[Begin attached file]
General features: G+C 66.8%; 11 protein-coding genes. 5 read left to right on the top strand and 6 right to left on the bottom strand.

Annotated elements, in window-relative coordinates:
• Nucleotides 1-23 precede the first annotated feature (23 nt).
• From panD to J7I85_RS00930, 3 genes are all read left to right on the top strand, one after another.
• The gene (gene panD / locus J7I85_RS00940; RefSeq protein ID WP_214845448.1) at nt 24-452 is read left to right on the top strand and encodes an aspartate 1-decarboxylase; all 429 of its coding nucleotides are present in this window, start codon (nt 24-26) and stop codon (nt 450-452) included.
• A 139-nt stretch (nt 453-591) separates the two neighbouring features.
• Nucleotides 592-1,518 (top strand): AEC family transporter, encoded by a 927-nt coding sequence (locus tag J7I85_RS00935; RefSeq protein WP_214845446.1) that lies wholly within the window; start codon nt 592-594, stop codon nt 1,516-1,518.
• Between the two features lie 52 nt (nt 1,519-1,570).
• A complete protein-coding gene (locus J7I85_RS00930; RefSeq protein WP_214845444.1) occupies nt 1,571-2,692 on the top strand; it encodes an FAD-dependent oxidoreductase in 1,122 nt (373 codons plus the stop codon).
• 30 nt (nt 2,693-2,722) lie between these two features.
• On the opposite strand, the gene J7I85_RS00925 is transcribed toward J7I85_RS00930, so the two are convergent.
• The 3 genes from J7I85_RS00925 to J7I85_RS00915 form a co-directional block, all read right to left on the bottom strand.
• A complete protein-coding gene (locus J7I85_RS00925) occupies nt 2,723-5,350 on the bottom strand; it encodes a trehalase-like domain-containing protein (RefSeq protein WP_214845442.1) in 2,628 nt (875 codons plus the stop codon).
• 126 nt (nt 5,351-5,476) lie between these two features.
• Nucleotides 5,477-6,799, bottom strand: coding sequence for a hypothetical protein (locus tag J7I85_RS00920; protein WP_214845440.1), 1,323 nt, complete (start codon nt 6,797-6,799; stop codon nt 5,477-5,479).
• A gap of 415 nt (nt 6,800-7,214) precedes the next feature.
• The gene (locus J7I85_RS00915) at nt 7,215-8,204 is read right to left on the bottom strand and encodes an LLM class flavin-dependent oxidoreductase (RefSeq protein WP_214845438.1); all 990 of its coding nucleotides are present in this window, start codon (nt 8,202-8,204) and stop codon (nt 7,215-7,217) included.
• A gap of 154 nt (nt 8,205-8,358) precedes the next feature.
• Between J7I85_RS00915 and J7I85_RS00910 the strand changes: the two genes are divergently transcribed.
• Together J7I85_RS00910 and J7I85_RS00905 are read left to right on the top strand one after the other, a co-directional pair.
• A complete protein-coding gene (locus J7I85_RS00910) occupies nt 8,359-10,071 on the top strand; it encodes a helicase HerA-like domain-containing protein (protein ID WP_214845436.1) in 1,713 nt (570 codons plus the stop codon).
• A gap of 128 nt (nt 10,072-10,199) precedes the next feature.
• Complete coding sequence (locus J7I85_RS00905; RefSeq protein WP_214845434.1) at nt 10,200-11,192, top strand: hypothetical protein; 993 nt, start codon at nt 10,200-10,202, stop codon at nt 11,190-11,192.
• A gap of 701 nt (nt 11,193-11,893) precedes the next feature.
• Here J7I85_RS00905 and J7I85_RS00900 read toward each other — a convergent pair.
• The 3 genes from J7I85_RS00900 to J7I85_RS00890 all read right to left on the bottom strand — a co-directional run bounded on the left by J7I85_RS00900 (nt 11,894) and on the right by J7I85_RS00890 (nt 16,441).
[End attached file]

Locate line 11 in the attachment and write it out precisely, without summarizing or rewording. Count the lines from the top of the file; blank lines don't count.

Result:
• On the opposite strand, the gene J7I85_RS00925 is transcribed toward J7I85_RS00930, so the two are convergent.